Trail Running Tips for New and Old
The elements that most trail runners love are usually the same elements that separate trail running from running on the road. They are what draws many to the sport and at the same time they can be a little intimidating for others looking to try out the trails. Lets take a look and see if we can offer some tips to make the transition from road to trail as fun as possible.
Road running can be very time focused. People often ask someone what their marathon, half marathon, 10K, 5K time is, as a way of measuring someone to see where they’re at. In trail running every course is different and that makes every race time for the same distance different. They are also not usually flat. So if you are coming from a road background with a 10K PR (Personal Record) of 50 minutes, it's best to leave expectations of beating it or coming close at home. Trail Running is a different game. Also the trail running community (or at least the one we try to cultivate) is focused a lot on fun more so than it is on time.
Tip: If you're new to trail running leave time expectations at home and bring your smile instead. Run by feel more so than pace and understand that the terrain will often determine your speed. Keep in mind too a slower run means more fuel/electrolytes may be needed. Factor this in when planning your run or race.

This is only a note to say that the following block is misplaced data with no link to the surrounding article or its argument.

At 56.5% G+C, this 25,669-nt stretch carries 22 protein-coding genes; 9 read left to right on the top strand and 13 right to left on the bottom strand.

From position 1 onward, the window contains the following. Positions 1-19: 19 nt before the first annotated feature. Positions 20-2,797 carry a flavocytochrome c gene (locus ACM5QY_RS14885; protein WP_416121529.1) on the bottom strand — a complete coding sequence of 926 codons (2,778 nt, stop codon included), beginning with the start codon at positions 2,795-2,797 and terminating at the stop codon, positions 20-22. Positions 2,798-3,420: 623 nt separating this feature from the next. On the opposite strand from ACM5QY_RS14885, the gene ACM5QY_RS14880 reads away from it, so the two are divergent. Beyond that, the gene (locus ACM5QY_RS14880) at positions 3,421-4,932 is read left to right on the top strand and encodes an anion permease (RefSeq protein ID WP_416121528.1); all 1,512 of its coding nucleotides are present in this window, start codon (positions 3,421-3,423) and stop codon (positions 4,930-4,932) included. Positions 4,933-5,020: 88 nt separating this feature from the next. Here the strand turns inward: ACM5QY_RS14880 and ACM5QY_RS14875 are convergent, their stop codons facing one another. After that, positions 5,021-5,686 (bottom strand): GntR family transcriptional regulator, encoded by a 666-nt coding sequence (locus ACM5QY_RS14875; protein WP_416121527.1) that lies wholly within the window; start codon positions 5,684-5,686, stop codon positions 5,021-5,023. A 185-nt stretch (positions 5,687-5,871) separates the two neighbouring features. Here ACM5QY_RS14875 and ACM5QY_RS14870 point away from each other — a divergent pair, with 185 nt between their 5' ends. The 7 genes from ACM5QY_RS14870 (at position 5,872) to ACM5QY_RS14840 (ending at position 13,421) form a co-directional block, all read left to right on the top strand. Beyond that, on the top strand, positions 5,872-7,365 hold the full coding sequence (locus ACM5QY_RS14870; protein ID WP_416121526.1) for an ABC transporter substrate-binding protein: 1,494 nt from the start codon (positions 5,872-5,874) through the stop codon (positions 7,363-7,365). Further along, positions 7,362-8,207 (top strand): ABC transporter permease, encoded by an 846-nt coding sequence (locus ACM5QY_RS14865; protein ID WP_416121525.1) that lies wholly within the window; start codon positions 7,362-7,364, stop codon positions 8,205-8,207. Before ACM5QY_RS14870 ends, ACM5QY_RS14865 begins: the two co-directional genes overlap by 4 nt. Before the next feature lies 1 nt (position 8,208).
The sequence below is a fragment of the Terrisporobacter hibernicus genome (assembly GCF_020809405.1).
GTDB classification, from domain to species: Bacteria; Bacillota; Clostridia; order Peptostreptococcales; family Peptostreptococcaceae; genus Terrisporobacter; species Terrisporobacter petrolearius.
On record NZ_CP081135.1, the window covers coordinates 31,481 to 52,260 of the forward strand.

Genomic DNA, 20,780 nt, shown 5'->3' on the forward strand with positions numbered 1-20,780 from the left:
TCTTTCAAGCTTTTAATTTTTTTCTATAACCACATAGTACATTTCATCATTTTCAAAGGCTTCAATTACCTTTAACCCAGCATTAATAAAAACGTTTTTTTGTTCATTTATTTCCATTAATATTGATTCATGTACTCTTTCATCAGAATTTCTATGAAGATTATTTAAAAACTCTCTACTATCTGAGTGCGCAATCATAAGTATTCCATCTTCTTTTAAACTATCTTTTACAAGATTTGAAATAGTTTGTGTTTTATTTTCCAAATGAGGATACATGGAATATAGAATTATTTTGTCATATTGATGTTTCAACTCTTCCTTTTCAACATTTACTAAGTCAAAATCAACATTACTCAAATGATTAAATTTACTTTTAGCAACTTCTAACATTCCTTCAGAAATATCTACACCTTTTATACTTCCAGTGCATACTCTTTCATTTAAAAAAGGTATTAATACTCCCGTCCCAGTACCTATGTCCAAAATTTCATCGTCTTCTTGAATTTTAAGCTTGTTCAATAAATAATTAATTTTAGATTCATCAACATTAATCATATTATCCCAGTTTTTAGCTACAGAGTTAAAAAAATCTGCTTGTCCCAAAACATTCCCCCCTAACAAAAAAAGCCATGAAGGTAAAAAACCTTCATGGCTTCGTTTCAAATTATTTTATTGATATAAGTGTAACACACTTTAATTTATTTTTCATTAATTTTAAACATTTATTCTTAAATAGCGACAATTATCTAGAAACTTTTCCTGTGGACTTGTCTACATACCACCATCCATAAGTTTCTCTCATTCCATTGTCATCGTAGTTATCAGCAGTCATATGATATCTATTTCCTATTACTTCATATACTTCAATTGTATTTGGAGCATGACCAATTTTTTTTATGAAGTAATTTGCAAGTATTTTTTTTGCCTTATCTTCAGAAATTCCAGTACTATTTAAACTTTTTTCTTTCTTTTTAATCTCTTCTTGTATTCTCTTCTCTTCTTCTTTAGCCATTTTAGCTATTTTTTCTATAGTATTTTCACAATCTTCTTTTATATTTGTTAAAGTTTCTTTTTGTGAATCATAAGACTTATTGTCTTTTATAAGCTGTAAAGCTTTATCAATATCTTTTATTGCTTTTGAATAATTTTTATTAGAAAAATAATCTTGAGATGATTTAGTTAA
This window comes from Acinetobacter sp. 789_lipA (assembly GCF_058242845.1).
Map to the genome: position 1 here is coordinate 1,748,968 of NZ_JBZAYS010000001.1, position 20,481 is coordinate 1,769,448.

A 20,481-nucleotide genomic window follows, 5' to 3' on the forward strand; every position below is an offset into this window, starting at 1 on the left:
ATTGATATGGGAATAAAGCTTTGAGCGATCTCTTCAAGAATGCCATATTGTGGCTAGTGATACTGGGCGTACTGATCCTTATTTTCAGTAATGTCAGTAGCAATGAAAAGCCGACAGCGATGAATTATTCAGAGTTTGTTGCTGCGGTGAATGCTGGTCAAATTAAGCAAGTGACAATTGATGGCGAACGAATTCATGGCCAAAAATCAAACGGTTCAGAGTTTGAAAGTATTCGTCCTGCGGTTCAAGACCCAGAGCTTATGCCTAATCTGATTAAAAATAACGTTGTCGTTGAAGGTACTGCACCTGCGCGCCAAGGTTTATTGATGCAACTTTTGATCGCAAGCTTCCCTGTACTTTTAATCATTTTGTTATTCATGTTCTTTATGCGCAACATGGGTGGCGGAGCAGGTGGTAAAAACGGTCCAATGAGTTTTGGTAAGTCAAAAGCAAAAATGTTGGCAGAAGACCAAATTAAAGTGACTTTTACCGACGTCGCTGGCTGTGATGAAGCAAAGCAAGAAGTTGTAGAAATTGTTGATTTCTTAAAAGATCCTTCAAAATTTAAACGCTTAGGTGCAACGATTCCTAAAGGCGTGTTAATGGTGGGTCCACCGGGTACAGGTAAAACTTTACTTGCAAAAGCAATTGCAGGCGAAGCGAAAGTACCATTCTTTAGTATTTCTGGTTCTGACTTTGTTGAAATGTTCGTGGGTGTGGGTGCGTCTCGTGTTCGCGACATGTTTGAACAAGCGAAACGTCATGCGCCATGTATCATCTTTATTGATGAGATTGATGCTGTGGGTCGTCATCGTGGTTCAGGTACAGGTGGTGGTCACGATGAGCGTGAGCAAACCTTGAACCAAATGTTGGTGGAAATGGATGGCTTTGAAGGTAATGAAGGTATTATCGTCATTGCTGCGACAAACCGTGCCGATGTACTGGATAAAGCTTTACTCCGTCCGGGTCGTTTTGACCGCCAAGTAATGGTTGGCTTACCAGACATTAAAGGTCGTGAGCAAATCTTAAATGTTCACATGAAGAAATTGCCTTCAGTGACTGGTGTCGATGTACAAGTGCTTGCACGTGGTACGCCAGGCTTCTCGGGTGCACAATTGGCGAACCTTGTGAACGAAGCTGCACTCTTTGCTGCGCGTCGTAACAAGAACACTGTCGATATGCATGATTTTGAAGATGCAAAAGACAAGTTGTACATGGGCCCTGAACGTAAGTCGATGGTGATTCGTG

While we’re talking about terrain lets talk about hills. We love them. For all but the elite it's an opportunity to walk or power hike, and give your legs a rest. Trail Running is a sport where walking sometimes is just par for the course. Don’t feel bad, we all do it. Saving your legs for the end of the race is the wise decision that many of us find difficult to make, even the veterans. Also what goes up, must come down. In a long tough trail race with lots of long climbs, runners are often cursing the climbs early in the race only to wish they were climbing late in the race. Why is that? The downhills. Many even experienced trail runners have a love/hate relationship with the downhills. They can be super fun early on and painful towards the end of the race.
Tip: We could write a whole post about climbing and descending (If you’d be interested in that, send us an email or contact us on Facebook), for now lets keep it simple. Whether you're going up or down, you want to have a short stride. Imagine climbing a big hill in the granny gear of your mountain bike. Small, short easy strides. Try to stand up tall as much as you can so that you can still breathe properly. When it comes to the downhills, a short stride and a fast turnover is the best way to avoid muscle fatigue in your legs and a fall. Try to stay relaxed and avoid the natural instinct to lean back. This will elongate your stride and increase the pounding on your legs. Don’t forget to smile, it helps you stay relaxed.
When you are flying on the road your gait seldom changes and the distance you travel with each stride is usually longer. When you hit the trails it’s almost the complete opposite. The terrain is seldom flat and usually there are obstacles. You are constantly making adjustments to your gait and stride length to match the grade and surface you are running on.